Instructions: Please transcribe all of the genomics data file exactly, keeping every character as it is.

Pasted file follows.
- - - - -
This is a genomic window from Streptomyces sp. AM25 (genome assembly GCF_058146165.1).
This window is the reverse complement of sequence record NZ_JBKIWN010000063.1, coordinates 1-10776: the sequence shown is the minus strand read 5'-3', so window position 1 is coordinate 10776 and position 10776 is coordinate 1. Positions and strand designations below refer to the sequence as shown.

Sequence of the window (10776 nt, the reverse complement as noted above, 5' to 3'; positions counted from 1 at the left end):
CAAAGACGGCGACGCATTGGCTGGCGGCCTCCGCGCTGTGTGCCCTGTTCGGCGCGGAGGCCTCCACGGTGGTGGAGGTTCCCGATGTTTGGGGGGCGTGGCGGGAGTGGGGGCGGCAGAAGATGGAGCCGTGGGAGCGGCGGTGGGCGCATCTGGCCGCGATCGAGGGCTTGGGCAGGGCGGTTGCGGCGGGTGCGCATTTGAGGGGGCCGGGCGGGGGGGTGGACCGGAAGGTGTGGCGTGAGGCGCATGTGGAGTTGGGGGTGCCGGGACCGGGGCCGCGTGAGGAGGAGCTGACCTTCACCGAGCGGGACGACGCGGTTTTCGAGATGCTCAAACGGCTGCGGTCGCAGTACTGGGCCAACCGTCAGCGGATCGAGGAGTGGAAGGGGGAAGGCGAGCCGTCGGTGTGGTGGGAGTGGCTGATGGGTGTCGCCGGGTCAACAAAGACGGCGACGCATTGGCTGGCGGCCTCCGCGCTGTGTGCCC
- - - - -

This is a genomic window from Streptomyces sp. AM25 (genome assembly GCF_058146165.1).
This window is the reverse complement of sequence record NZ_JBKIWN010000063.1, coordinates 1-10776: the sequence shown is the minus strand read 5'-3', so window position 1 is coordinate 10776 and position 10776 is coordinate 1. Positions and strand designations below refer to the sequence as shown.

Sequence of the window (10776 nt, the reverse complement as noted above, 5' to 3'; positions counted from 1 at the left end):
CAAAGACGGCGACGCATTGGCTGGCGGCCTCCGCGCTGTGTGCCCTGTTCGGCGCGGAGGCCTCCACGGTGGTGGAGGTTCCCGATGTTTGGGGGGCGTGGCGGGAGTGGGGGCGGCAGAAGATGGAGCCGTGGGAGCGGCGGTGGGCGCATCTGGCCGCGATCGAGGGCTTGGGCAGGGCGGTTGCGGCGGGTGCGCATTTGAGGGGGCCGGGCGGGGGGGTGGACCGGAAGGTGTGGCGTGAGGCGCATGTGGAGTTGGGGGTGCCGGGACCGGGGCCGCGTGAGGAGGAGCTGACCTTCACCGAGCGGGACGACGCGGTTTTCGAGATGCTCAAACGGCTGCGGTCGCAGTACTGGGCCAACCGTCAGCGGATCGAGGAGTGGAAGGGGGAAGGCGAGCCGTCGGTGTGGTGGGAGTGGCTGATGGGTGTCGCCGGGTCAACAAAGACGGCGACGCATTGGCTGGCGGCCTCCGCGCTGTGTGCCC